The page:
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It is only necessary for a good man to do nothing for evil to triumph [Edmund Burke 18thc English political philosopher]. Discuss this statement in term of global corporate governance.

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Individual Essay: DISHONESTY IN BUSINESS SITUATION AND SOLUTIONS Topic: "It is only necessary for a good man to do nothing for evil to triumph [Edmund Burke 18thc English political philosopher]. Discuss this statement in term of global corporate governance. This assignment will discuss about meanings of Edmund Burke's quotation in terms of global corporate governance. Through that, writer aims to examine the actual dishonesties in business and its consequences. Moreover, it is going to point out manager's responsibilities and suggest some solutions to prevent dishonesty in business. Nowadays, because of important roles for economic health of corporations and society, corporate governance attracts more and more public interest. It is defined as a system that helps to control the balance between economic and social goals in general, individual and communal goals in particular. Furthermore, by implementing suitable corporate governance, company could use efficiently resources and enhance its accountability and transparency. Its objective is to harmonize the interests of individuals, corporations and society. (Adrian Cadbury, 2002) However, recent financial crises, such as HIH Insurance and One-Tel collapse in Australia, and the failure of a series of major corporations in the United States has revealed severe shortcomings in corporate governance. Many other scandals involving falsification of information demonstrate the emergency of dishonesty in workplace. Unethical business is not only harmful for the company's wealth but also for the society at large. We have to try harder to stop business dishonesty and make efforts to reform and overcome weaknesses in corporate governance. ...read more.


He founded Bernard L. Madoff Investment Securities in 1960. After 20 years of development, his firm was one of the largest independent trading operations in the securities industry. The company had around USD 300 million in assets in 2000 and ranked among the top trading and securities firms in the United States. It operated more than two dozen funds overseeing USD 17 billion (Ruby Washington, NY Times). To attract potential investors to his company, Madoff promised to pay them an extraordinarily high return even in the economic recession time. But on Dec. 11, 2008, Madoff B.L. was arrested by federal agents and charged in what could be the largest fraud in Wall Street history-a Ponzi scheme (also called pyramid scheme) that costs over 20 years was put at USD 65 billion. The list of investors who were victims of this "century fraud" was growing, including some of the world's biggest banking institutions and hedge funds, the super rich and the famous, pensioners and charities. When the truth was revealed, he admitted his guilt : "I'm responsible for a great deal of suffering and pain, I understand that". Madoff began his Ponzi scheme in 1991. He paid returns to separate investors from their own money or money paid by subsequent investors, rather than from any actual profit earned. Meanwhile, he strengthened investors and authorities confidence by sending them fake financial statement. He admitted he had never made any legitimate investments with his clients' money during this time; instead, he deposited the money into his business account at Chase Manhattan Bank, then purchased properties and services for his personal use and benefit of himself, his family members and his associates. ...read more.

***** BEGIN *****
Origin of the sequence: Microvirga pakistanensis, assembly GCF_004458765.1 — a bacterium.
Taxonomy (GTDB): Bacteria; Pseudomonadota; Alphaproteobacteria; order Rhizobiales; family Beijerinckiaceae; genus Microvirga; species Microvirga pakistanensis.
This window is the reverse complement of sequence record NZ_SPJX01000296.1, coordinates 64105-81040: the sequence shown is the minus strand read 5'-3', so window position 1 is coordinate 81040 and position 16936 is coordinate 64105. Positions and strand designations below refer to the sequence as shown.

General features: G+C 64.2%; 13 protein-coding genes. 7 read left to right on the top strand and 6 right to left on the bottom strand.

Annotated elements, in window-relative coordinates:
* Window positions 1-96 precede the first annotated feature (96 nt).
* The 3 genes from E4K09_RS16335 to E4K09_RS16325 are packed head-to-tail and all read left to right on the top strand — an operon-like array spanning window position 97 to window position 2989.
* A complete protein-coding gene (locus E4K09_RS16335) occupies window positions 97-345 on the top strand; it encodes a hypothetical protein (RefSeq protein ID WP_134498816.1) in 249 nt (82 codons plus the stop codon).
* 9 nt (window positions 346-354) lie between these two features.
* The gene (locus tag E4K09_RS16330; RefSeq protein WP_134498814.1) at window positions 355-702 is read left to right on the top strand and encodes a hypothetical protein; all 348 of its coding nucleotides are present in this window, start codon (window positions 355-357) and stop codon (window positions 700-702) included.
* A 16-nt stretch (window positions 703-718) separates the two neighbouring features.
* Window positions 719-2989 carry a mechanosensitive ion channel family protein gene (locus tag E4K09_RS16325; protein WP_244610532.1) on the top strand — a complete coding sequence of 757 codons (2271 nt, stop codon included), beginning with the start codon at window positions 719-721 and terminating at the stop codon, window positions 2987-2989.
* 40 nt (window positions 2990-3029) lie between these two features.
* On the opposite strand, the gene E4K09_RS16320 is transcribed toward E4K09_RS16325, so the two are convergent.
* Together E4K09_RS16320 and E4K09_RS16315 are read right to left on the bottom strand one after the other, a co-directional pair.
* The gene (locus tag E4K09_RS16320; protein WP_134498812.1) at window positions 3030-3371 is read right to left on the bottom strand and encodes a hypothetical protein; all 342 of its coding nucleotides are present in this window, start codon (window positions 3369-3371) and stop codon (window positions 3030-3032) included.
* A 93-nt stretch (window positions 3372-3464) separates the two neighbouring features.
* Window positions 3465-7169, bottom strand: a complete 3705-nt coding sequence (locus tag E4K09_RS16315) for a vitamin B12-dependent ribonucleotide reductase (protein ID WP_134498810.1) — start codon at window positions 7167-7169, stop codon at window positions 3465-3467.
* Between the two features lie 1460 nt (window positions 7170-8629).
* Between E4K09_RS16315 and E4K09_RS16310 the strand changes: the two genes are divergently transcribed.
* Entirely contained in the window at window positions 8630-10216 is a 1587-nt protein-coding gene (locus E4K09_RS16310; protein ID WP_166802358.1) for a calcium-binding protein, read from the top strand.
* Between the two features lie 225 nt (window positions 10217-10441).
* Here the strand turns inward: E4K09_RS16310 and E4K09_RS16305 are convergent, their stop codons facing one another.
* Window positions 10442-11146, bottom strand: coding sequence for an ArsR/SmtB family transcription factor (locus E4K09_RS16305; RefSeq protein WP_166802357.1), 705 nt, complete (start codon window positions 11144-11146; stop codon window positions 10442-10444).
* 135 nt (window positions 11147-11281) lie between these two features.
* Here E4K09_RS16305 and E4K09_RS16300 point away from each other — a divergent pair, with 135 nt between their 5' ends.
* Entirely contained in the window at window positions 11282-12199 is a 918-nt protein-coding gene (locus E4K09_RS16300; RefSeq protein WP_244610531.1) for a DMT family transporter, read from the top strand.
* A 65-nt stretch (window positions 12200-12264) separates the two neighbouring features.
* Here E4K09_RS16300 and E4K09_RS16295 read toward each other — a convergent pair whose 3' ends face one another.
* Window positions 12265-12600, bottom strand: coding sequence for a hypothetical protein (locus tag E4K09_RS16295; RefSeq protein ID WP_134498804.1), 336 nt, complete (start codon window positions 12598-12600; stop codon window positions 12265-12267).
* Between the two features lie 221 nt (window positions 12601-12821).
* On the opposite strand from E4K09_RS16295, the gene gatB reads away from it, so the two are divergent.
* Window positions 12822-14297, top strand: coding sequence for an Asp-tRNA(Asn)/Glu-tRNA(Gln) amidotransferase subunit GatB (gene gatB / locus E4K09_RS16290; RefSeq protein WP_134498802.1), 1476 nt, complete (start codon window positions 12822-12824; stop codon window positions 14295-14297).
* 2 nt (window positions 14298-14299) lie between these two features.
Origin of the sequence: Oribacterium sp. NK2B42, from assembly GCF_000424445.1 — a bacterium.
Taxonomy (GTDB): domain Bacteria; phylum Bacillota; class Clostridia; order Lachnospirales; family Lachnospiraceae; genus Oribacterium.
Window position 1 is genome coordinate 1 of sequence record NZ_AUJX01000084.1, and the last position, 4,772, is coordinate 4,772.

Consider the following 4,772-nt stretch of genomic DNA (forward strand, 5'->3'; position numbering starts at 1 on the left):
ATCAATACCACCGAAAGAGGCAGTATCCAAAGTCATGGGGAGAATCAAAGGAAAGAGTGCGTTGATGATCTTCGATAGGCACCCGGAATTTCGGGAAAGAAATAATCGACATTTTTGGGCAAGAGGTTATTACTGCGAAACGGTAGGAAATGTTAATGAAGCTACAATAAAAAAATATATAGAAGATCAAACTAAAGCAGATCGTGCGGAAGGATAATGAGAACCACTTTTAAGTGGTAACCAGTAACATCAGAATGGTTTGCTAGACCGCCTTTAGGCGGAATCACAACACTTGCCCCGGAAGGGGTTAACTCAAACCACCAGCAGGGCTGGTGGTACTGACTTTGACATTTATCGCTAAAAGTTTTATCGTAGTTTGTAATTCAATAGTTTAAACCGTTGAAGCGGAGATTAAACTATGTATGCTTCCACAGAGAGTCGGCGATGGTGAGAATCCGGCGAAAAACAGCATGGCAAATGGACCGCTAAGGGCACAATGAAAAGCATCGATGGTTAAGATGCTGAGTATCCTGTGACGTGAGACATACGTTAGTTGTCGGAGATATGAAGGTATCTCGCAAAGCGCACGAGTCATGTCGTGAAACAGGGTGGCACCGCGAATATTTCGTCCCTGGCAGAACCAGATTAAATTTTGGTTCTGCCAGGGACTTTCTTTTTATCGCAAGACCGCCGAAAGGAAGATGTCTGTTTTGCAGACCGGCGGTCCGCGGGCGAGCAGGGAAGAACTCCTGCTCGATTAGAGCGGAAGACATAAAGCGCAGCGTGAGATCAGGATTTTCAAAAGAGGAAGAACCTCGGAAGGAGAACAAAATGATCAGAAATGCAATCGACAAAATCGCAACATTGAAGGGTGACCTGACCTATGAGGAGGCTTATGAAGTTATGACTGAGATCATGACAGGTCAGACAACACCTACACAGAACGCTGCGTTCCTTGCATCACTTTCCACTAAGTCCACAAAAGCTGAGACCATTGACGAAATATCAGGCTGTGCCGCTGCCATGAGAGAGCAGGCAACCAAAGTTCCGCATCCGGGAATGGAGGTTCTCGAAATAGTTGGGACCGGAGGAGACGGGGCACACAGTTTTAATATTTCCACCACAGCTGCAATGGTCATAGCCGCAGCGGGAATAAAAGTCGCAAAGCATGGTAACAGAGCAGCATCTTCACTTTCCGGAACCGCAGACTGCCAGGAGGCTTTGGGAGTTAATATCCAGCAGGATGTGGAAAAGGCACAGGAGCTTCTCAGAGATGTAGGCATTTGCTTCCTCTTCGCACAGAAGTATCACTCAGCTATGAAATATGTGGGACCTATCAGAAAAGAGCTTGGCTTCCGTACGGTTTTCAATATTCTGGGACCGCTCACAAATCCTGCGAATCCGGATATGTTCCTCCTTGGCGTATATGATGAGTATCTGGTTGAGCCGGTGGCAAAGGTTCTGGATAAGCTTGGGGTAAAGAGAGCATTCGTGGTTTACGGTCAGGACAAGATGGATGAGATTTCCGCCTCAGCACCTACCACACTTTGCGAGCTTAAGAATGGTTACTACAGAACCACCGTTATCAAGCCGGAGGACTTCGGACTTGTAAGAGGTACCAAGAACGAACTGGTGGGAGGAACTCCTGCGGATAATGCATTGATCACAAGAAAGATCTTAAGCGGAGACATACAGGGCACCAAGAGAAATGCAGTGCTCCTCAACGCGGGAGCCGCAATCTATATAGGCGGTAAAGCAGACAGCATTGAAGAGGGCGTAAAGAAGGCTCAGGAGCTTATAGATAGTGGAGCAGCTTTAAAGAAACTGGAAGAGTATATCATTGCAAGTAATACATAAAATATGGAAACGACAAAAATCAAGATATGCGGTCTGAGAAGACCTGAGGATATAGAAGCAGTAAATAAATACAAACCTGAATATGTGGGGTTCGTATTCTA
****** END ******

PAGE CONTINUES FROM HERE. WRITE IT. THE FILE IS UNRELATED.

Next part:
"It is necessary for the good man to do nothing for evil to triumph"-Edmund Burke. APPENDIX: Focusing on the NYSE report of 6 June 2002, the recommendations include: (1) Requiring listed companies to have a majority of independent directors. (2) Tightening the definition of "independent director". For example, independent directors should have no material relationship with the listed company and cannot be a former employee of the company until five years after the employment has ended. (3) Empowering non-management directors to serve as a more effective check on management by requiring them to meet at regularly scheduled executive sessions without management being present, and requiring independent directors to designate, and publicly disclose the name of, the director who will preside at the executive sessions. This is to facilitate a lead director amongst the independent directors who may act as a counterbalance to the CEO. (4) Requiring listed companies to have a nominating/corporate governance committee composed entirely of independent directors to consider new appointments to the board and to shape the corporate governance of a corporation. Similarly, the compensation committee should be composed entirely of independent directors. (5) Increasing the authority and responsibilities of the audit committee, including granting it sole authority to hire and fire independent auditors, and to approve any significant non-audit relationship with the independent auditors. (6) Listed companies must disclose their corporate governance guidelines, including director qualification standards, director responsibilities, director compensation, etc. (7) Requiring listed companies to adopt and disclose a code of business conduct and ethics for directors, officers and employees, and promptly disclose any waivers of the code for directors or executive officers. ...read more.

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